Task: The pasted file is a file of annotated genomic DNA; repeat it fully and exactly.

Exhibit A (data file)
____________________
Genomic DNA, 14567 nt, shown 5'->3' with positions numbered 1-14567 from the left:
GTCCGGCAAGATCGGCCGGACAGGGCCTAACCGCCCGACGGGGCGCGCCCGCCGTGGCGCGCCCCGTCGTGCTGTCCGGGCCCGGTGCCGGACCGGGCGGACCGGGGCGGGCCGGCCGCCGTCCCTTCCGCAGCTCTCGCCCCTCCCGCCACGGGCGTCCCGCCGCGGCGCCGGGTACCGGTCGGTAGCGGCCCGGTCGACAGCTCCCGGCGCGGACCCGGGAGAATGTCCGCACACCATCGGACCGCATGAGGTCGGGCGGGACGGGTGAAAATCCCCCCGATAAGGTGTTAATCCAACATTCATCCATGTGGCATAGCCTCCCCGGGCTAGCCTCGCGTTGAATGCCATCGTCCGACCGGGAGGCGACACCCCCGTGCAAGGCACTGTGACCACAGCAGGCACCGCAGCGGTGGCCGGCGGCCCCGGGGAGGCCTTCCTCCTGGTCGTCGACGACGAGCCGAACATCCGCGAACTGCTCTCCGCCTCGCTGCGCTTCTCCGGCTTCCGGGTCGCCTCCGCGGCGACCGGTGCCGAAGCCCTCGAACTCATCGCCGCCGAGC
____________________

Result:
Genomic DNA, 14567 nt, shown 5'->3' with positions numbered 1-14567 from the left:
GTCCGGCAAGATCGGCCGGACAGGGCCTAACCGCCCGACGGGGCGCGCCCGCCGTGGCGCGCCCCGTCGTGCTGTCCGGGCCCGGTGCCGGACCGGGCGGACCGGGGCGGGCCGGCCGCCGTCCCTTCCGCAGCTCTCGCCCCTCCCGCCACGGGCGTCCCGCCGCGGCGCCGGGTACCGGTCGGTAGCGGCCCGGTCGACAGCTCCCGGCGCGGACCCGGGAGAATGTCCGCACACCATCGGACCGCATGAGGTCGGGCGGGACGGGTGAAAATCCCCCCGATAAGGTGTTAATCCAACATTCATCCATGTGGCATAGCCTCCCCGGGCTAGCCTCGCGTTGAATGCCATCGTCCGACCGGGAGGCGACACCCCCGTGCAAGGCACTGTGACCACAGCAGGCACCGCAGCGGTGGCCGGCGGCCCCGGGGAGGCCTTCCTCCTGGTCGTCGACGACGAGCCGAACATCCGCGAACTGCTCTCCGCCTCGCTGCGCTTCTCCGGCTTCCGGGTCGCCTCCGCGGCGACCGGTGCCGAAGCCCTCGAACTCATCGCCGCCGAGC